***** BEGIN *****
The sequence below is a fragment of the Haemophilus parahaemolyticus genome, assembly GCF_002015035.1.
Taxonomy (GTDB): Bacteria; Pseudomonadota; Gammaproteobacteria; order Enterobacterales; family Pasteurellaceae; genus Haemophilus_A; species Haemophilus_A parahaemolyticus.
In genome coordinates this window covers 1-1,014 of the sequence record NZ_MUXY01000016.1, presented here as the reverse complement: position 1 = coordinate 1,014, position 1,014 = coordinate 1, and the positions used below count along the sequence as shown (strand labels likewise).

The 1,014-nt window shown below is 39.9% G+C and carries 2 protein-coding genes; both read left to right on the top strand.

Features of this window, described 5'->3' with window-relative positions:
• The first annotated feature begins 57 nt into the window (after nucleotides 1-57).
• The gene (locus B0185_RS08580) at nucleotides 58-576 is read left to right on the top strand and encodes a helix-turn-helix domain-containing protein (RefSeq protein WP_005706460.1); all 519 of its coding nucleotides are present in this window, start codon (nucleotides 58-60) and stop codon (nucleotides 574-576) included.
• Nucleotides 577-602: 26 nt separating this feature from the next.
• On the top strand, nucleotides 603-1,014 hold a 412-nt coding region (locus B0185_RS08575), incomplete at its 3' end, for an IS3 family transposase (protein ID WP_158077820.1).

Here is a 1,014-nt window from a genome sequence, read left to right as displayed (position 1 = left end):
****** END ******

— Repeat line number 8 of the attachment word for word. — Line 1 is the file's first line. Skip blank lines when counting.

• Nucleotides 577-602: 26 nt separating this feature from the next.